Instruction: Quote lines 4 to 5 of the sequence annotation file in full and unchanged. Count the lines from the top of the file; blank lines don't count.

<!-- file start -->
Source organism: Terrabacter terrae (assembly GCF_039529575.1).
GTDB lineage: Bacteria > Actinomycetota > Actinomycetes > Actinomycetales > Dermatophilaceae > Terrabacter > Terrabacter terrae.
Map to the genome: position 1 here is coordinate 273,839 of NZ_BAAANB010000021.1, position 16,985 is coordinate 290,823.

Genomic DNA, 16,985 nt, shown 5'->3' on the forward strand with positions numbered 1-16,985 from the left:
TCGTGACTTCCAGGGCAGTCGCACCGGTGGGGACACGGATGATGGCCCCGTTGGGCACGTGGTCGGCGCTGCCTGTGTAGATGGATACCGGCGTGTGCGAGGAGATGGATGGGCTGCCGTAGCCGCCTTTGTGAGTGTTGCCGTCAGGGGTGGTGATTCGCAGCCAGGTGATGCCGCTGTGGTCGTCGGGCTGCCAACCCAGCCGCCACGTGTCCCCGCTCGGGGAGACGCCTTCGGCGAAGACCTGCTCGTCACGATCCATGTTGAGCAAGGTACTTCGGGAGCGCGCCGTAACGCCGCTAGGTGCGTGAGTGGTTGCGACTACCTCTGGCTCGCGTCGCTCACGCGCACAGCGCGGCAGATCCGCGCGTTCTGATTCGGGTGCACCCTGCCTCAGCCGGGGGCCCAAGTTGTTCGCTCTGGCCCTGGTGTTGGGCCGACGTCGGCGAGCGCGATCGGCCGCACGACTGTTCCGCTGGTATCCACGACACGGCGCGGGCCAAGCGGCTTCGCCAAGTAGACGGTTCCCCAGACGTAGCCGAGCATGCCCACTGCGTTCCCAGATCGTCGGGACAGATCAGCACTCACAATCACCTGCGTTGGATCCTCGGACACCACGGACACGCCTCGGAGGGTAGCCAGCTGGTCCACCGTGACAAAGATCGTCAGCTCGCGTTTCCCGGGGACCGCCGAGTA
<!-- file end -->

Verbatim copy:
Genomic DNA, 16,985 nt, shown 5'->3' on the forward strand with positions numbered 1-16,985 from the left:
TCGTGACTTCCAGGGCAGTCGCACCGGTGGGGACACGGATGATGGCCCCGTTGGGCACGTGGTCGGCGCTGCCTGTGTAGATGGATACCGGCGTGTGCGAGGAGATGGATGGGCTGCCGTAGCCGCCTTTGTGAGTGTTGCCGTCAGGGGTGGTGATTCGCAGCCAGGTGATGCCGCTGTGGTCGTCGGGCTGCCAACCCAGCCGCCACGTGTCCCCGCTCGGGGAGACGCCTTCGGCGAAGACCTGCTCGTCACGATCCATGTTGAGCAAGGTACTTCGGGAGCGCGCCGTAACGCCGCTAGGTGCGTGAGTGGTTGCGACTACCTCTGGCTCGCGTCGCTCACGCGCACAGCGCGGCAGATCCGCGCGTTCTGATTCGGGTGCACCCTGCCTCAGCCGGGGGCCCAAGTTGTTCGCTCTGGCCCTGGTGTTGGGCCGACGTCGGCGAGCGCGATCGGCCGCACGACTGTTCCGCTGGTATCCACGACACGGCGCGGGCCAAGCGGCTTCGCCAAGTAGACGGTTCCCCAGACGTAGCCGAGCATGCCCACTGCGTTCCCAGATCGTCGGGACAGATCAGCACTCACAATCACCTGCGTTGGATCCTCGGACACCACGGACACGCCTCGGAGGGTAGCCAGCTGGTCCACCGTGACAAAGATCGTCAGCTCGCGTTTCCCGGGGACCGCCGAGTA